Instagram Boss’s Comparison of Social Media Usage to Driving and Car Accidents Draws Ire of Critics


Instagram has managed to stay in the headlines in one way or the other for the past couple of months and not always for the best reasons.

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Photo by Alexander Shatov

Coming fresh off of the controversy wherein it was revealed that Facebook’s division knew its platform was potentially harmful to one of its key cohorts – namely, teenage girls – Instagram’s boss just compared the utility of social media to that of the automobile noting that “car accidents” do happen but they don’t stop us from driving.

Comparing social media usage to driving a car, let alone to the advances modern transportation has enabled in our world, is a big oof moment and, again, it couldn’t have come at a worse time.

The following comment was picked up by Mashable and brought to our attention by PetaPixel and was said by Mosseri on The Recode podcast: “We know that more people die than would otherwise because of car accidents, but by and large cars create way more value in the world than they destroy. And I think social media is similar.”

Many have highlighted the fact that the automobile industry and the use of cars is heavily regulated whereas social media has largely resisted any moves in that direction despite government efforts in that respect.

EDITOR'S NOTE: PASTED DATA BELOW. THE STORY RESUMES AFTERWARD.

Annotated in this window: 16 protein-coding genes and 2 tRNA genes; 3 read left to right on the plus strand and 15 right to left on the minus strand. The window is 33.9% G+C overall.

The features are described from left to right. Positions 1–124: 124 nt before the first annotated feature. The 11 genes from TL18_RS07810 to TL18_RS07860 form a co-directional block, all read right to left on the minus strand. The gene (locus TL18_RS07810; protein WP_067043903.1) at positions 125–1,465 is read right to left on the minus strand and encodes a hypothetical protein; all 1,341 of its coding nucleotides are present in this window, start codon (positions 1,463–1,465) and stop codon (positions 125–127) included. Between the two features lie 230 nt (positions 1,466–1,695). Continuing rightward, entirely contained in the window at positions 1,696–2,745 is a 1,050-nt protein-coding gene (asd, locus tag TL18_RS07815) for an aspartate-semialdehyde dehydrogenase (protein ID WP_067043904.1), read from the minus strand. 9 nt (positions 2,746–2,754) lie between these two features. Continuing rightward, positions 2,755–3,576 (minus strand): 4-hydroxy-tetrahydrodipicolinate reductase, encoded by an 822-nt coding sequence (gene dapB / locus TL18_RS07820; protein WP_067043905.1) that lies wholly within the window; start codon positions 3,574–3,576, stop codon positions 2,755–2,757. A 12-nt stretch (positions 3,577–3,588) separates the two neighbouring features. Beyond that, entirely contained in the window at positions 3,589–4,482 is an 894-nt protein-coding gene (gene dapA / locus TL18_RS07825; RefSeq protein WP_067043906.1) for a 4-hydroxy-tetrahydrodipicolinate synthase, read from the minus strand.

In a blog post discussing the impact of social media, Mosseri writes:

“The question on many people’s minds is if social media is good or bad for people. The research on this is mixed; it can be both. At Instagram, we look at the benefits and the risks of what we do.”

But comparing social media to cars was just a stretch too far for many. And, even though we’ve covered stories in the past about social media tragedies, it’s hard to argue that you need a license to use a platform like Instagram or anything of the sort. Still, there doesn’t seem to be a silver bullet that would solve the issue of people misusing social media one way or the other and we expect that debate will only grow with time rather than wane.

Of course, the real question for platforms like Instagram and its parent company Facebook is the extent to which they can achieve self-regulation before the authorities step in and start making the rules for them. If the recent Wall Street Journal revelation about internal reporting at Facebook about the impact of Instagram on certain demographics is any indicator, that could be sooner rather than later.

What do you think of the recent Instagram scandal? Is social media inherently dangerous? Let us know your thoughts on social media as a force in society in the comments below.

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About Author

Kehl is our staff photography news writer since 2017 and has over a decade of experience in online media and publishing and you can get to know him better here and follow him on Insta.

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